A compilation of the Tanner lectures, recently delivered at Cambridge University, in which Lear (Philosophy/Univ. of Chicago) offers a provocative alternative to what he considers the flawed understanding of the meaning of life of Aristotle and Freud.
These three lectures (entitled “Happiness,” “Death,” and “The Remainder of Life”) form a cogently argued rebuttal of Aristotle and Freud—the two men whose ideas about the meaning of the human condition have long dominated western thought. Quoting liberally from their writings, and those of other scholars, Lear refutes Aristotle’s proposition that “happiness is the organizing principle of human teleology.” For Lear, the pursuit of happiness, rather than being an end in itself, only creates further discontents. In “Death,” he argues that Freud’s belief in death as the logical aim in life explains the mind’s capacity for creation and destruction, but similarly fails (like Aristotle’s emphasis upon happiness) to address the sense of something existing “beyond” ethical virtue. Both men sensed this “beyond,” but were prisoners of their own theories and could not move beyond them. Referring to his experience as a psychoanalyst, Lear explores what he calls “the remainder of life,” a place in which two kinds of unconscious mental activity (“breaks” and “swerves”) occur, creating new directions and opportunities for the mind to pursue and explore. In this third lecture, he argues that psychoanalysis offers a way out of Aristotle’s and Freud’s philosophical dilemmas—for psychoanalysis (he offers examples from his own practice) can teach us to live with the wealth of possibilities that being human entails. It can also help us tolerate a “peculiar kind of theoretical anxiety: the willingness to live without principle.”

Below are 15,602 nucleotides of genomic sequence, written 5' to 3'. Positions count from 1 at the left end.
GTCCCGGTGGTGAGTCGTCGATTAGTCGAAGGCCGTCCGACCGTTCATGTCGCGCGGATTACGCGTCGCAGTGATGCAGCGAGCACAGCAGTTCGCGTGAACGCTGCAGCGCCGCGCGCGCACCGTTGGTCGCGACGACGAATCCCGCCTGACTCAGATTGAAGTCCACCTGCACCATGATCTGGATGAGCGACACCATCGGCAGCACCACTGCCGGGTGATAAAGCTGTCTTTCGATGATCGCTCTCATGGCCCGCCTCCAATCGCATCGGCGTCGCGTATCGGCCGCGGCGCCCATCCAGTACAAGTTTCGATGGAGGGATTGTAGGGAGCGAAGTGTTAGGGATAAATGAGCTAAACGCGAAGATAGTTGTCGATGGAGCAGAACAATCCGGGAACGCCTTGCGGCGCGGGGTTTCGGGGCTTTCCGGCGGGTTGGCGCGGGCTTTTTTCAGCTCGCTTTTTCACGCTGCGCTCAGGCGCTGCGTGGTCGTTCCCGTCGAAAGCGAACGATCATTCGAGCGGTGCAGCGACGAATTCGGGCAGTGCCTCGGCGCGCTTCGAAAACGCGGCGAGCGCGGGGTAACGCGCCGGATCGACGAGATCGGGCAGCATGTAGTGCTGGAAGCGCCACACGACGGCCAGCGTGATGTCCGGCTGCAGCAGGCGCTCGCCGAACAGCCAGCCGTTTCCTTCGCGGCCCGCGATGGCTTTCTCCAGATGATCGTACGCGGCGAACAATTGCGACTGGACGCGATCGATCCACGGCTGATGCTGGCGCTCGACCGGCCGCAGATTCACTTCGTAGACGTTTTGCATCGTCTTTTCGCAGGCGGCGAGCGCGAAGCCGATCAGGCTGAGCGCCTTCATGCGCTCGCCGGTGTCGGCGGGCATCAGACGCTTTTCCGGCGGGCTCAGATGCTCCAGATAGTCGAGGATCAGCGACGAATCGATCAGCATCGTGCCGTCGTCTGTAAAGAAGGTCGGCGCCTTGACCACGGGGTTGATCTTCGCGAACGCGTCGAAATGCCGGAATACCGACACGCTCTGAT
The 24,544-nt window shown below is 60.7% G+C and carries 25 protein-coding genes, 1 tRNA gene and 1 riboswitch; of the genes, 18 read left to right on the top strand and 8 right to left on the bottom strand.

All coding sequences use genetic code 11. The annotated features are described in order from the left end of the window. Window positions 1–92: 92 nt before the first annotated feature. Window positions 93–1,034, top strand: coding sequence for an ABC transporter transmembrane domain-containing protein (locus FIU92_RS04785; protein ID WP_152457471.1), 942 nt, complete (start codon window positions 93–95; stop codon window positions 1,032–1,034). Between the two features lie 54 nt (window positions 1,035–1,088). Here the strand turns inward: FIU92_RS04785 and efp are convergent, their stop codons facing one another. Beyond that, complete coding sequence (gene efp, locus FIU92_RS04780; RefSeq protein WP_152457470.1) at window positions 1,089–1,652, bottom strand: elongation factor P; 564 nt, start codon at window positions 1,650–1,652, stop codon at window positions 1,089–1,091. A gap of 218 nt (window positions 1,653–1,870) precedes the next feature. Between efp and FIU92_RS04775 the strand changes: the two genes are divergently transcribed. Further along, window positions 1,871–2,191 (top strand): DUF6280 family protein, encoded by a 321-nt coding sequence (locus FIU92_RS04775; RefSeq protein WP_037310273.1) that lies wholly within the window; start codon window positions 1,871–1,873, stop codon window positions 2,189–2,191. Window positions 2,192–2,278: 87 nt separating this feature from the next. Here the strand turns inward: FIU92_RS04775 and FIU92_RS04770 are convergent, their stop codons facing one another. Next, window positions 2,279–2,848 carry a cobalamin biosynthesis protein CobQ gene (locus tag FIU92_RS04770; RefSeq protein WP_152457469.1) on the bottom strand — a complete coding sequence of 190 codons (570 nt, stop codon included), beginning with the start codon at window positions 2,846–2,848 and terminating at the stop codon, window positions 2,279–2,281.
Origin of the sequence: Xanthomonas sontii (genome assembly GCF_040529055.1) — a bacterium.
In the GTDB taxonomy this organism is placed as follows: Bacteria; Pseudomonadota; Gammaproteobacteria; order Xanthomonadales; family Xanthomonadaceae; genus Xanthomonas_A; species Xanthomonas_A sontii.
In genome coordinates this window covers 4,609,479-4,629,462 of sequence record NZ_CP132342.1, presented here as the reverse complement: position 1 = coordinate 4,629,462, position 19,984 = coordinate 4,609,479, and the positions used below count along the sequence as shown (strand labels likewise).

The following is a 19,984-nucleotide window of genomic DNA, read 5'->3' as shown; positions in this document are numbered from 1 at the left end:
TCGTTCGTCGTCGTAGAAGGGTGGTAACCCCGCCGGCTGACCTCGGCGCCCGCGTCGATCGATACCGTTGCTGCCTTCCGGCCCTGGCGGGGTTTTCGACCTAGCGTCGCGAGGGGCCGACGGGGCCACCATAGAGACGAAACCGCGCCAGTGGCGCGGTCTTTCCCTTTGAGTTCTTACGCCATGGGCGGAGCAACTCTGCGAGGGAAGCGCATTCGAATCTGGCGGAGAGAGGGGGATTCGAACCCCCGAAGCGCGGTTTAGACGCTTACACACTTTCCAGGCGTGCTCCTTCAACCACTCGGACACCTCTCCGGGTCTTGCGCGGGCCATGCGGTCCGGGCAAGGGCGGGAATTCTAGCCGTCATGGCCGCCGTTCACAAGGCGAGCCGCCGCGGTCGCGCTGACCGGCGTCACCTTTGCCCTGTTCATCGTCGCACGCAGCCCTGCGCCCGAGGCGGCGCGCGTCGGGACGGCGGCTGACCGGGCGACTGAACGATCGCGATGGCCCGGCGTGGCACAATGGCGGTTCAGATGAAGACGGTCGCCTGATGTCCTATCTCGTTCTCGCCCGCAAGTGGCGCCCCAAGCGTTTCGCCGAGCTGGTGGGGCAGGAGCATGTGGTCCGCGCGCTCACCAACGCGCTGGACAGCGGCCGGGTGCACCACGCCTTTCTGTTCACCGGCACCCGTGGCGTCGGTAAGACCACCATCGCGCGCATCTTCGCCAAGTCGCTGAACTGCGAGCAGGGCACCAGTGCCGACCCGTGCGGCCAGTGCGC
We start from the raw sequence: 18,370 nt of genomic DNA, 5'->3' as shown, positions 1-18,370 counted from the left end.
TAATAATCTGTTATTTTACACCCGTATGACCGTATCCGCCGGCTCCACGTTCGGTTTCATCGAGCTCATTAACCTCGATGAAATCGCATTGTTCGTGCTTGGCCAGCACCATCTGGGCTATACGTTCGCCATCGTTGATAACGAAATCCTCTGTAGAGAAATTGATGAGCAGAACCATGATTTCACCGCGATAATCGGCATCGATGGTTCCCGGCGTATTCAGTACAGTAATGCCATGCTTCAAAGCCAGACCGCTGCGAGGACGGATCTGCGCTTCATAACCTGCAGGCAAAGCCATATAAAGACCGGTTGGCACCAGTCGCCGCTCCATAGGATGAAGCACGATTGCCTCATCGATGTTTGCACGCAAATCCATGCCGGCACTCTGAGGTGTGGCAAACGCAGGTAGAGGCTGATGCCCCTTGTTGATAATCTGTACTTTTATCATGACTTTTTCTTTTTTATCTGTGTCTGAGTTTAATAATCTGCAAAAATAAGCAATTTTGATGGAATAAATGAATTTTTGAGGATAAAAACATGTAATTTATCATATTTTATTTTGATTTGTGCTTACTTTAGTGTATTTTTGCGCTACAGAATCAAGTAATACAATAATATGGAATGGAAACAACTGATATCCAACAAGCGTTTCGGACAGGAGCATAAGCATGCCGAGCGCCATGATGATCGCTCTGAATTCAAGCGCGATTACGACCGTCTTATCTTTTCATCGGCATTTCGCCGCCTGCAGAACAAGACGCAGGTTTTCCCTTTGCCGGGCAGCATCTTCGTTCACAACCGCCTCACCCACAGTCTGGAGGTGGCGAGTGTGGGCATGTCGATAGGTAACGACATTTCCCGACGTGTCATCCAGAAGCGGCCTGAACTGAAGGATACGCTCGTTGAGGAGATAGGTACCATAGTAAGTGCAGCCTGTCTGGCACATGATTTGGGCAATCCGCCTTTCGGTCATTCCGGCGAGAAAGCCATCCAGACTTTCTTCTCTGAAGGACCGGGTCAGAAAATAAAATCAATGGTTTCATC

A cogent if sometimes dense and partisan assertion of a role for psychoanalysis in enlarging the human capacity for thought and understanding.